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Energética India | September / October 2015

quirements to 7% and the expected improvement in rainfall pattern. Brazil’s wind industry is growing rapidly. Power capacity has expanded from under 1 GW in 2010 to nearly 6 GW in 2014 and could reach 16.5 GW in 2019. The number of wind power equipment manufacturers operating in Brazil has risen from just one in 2007 to ten. In a sign of the growing maturity of the supply chain, not only is the number of plants producing blades and towers increasing, but the number of service providers as well. As a result, Brazil’s wind employment stood at 35,800 for 2014. About 21,800 of those jobs are in construction and operation and maintenance, with the rest in manufacturing. Brazil’s solar heating market has expanded strongly in the past decade. The social housing program “Minha Casa, Minha Vida (My House, My Life)”, initiated in 2009, has become a key market driver. In 2013, it was estimated to account for 17% of the newly installed collector area. Total employment in 2013 is estimated at about 41,000 jobs, including 30,000 in manufacturing and the rest in installation. INDIA Up-to-date information for India is limited, making the extent and recent trends of renewable energy employment hard to determine. Solar PV employs 125,000 people in grid-connected and off-grid applications. The latter supports 72,000 jobs, according to an estimate by MNRE and CII. For grid connected applications, IRENA and CEEW estimate that direct employment increased by 28% to reach 53,000 in 2014, with 29,000 jobs in installation and operation and maintenance and the remainder in manufacturing. India’s solar PV manufacturers have struggled to compete with suppliers from China, the United States, Japan and Germany. In 2014, only 28% of India’s module production capacity and 20% of its cell manufacturing capacity were being utilised. Recently, the Indian government has announced ambitious plans to expand installed solar and wind power capacity. These along with the government’s “Make in India” initiative should encourage local and foreign manufacturers to establish a strong domestic industry. For instance, Sun Edison announced in early 2015 that it would build a 7.5 GW production plant, creating about 20,000 construction jobs over three years. If the government reaches its goal of installing 100 GW of solar PV by 2022, CEEW and NRDC (2015) project that India could create 1.08 million jobs. Under the mix of projects proposed by MNRE, threequarters would be short-term jobs (construction, etc.). Prioritising rooftop projects over mega-scale solar parks would raise the country’s total solar PV employment potential to 1.31 million. India is the world’s fifth-largest solar heating and cooling market, where employment has increased from 41,000 jobs in 2009 to 75,000 in 201120, according to available estimates. However, India’s SWH manufacturing industry presently faces strong competition from Chinese imports. Withdrawal of subsidies by the Indian government in 2014 and an extension of Chinese export incentives have rendered local models more expensive, forcing local manufacturers to become distributors of Chinese products to stay profitable. Employment in the wind power sector is estimated at 38,000 to 40,000 jobs. The CEEW and NRDC study (2015) projects that if the government’s goal of installing 60 GW is reached, India could create up to 183,500 wind power jobs (excluding manufacturing) by 2022. Most of these (81%) would be in temporary occupations like construction. About 16% of the jobs would be skilled, 59% semi-skilled and the remaining unskilled. OTHER COUNTRIES Along with China, other Asian countries are also prominent producers of solar panels. Of these, only Japan has so far developed a major domestic solar PV market. Based on the strength of local installations under the feed-in tariff programme, direct and indirect employment increased from 60,000 in 2012 to 210,000 jobs in 2013. IEA-PVPS indicated that more than threequarters of all solar jobs in 2012 were in distribution, installations and services, compared with 17% in manufacturing. With a conducive investment environment, Malaysia has succeeded in attracting a range of solar PV equipment producers from Asia, Europe and the United States, including First Solar, Panasonic, SunEdison, SunPower, Hanwha Q Cells and JinkoSolar. The country has become the world’s thirdlargest solar PV producer, well behind China but ahead of Japan. The most recent employment estimate shows 18,000 solar jobs in 2014, up from 10,700 in 2013. The Republic of Korea was the fifth largest PV panel producer in 2014, with PV jobs estimated at about 13,500 in 2012. Manufacturing accounted for an estimated 56% of these jobs. Worldwide employment related to renewable energy continues to grow significantly, reaching 7.7 million in 2014, up 18% from the number reported in the Renewable Energy and Jobs – Annual Review 2014. As last year, China, Brazil, the United States, India and Germany are the key employers. However, emerging renewable energy markets such as Japan, Bangladesh and Indonesia are gaining prominence. Manufacturing jobs, especially those for wind turbines and solar panels, are increasingly concentrated in a few Asian markets. Other segments of the renewable energy value chain (namely operation and maintenance and construction and installation) offer the bulk of employment opportunities for most countries. In the coming years, renewable energy employment growth will depend on the return to a strong investment trajectory, as well as on continued technological development and cost reductions. Stable and predictable policies will be essential to support job creation. Finally, in a year when negotiators in Paris aim to carve out a global climate agreement, the broader policy framework for energy investments will also move to the forefront India’s solar PV manufacturers have struggled to compete with suppliers from China, the United States, Japan and Germany RENEWABLE ENERGY 62 energetica INDIA · SEP | OCT15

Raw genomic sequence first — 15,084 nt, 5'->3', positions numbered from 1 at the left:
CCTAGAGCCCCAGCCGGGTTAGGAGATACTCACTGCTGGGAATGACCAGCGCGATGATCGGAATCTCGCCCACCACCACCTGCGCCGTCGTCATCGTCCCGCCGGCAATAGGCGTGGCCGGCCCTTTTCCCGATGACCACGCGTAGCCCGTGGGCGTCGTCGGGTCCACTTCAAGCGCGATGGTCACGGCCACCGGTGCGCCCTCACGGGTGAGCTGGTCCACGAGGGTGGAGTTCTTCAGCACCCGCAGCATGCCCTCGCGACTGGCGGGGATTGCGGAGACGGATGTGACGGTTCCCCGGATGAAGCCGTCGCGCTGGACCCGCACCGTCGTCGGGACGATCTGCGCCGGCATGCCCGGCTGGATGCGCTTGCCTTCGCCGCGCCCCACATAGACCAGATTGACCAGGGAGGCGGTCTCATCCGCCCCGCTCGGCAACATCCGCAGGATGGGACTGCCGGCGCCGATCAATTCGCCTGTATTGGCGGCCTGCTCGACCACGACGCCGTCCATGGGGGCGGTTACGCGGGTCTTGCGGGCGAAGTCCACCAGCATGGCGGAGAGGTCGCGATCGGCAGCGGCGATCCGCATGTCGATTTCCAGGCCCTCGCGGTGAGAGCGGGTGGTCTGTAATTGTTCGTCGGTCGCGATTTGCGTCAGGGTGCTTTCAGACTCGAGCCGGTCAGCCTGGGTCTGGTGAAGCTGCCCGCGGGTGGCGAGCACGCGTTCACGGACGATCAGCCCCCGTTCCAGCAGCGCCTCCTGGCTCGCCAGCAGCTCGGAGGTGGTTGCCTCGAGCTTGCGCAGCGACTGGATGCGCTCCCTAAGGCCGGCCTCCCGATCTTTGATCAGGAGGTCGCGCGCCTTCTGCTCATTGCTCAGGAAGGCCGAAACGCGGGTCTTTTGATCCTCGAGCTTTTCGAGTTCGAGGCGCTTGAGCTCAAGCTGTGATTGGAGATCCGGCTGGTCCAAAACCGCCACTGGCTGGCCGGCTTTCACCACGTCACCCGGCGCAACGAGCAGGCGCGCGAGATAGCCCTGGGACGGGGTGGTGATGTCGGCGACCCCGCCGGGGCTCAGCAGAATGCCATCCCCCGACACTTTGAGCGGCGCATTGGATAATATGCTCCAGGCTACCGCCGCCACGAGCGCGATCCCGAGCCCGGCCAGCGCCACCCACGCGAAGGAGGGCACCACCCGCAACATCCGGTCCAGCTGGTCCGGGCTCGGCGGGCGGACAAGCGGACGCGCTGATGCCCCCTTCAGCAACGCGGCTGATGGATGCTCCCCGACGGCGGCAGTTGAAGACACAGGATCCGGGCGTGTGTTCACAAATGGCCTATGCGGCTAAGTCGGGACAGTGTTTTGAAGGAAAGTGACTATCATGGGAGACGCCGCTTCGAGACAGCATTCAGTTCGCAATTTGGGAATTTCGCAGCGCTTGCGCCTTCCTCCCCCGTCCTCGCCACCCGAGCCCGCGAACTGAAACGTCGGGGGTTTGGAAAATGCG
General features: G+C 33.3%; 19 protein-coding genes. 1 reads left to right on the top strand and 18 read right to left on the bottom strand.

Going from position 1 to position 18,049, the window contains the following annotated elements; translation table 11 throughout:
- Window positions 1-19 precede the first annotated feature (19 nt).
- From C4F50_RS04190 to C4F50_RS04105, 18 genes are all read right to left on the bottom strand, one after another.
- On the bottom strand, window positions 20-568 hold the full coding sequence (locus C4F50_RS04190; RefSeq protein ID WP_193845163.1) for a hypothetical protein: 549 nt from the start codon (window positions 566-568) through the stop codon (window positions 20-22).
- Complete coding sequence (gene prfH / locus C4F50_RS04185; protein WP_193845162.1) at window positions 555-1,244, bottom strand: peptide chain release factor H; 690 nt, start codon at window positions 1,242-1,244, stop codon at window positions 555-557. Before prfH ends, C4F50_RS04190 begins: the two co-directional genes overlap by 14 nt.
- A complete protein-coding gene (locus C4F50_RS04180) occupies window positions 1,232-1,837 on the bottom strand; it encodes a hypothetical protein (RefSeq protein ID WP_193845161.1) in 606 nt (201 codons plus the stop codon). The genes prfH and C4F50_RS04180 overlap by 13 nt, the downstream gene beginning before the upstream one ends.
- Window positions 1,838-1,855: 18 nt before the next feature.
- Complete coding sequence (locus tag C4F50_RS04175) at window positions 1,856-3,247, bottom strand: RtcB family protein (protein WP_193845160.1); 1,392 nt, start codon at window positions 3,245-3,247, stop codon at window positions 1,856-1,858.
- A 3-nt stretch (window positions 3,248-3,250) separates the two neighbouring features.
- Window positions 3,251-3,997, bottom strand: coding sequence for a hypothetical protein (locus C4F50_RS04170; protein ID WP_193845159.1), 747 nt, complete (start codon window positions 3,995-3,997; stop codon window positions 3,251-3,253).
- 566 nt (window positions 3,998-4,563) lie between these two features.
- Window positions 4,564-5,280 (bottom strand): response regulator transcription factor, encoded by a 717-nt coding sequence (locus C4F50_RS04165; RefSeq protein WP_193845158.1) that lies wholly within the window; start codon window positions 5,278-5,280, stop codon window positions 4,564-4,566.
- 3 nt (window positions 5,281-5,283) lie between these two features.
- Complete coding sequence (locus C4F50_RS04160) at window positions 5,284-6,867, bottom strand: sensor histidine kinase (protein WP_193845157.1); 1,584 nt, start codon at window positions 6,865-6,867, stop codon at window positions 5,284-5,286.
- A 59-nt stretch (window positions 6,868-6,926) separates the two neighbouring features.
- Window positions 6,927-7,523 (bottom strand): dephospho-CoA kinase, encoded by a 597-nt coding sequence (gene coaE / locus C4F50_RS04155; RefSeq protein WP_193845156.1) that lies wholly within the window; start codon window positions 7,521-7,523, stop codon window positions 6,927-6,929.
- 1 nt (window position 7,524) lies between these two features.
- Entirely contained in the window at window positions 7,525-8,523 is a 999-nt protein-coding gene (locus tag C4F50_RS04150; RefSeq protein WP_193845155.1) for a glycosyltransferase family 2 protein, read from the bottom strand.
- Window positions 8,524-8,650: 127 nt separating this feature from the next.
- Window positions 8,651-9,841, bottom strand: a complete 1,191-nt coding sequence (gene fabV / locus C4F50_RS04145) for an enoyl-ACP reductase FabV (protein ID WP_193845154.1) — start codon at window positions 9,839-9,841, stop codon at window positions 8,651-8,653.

Energética India | September / October 2015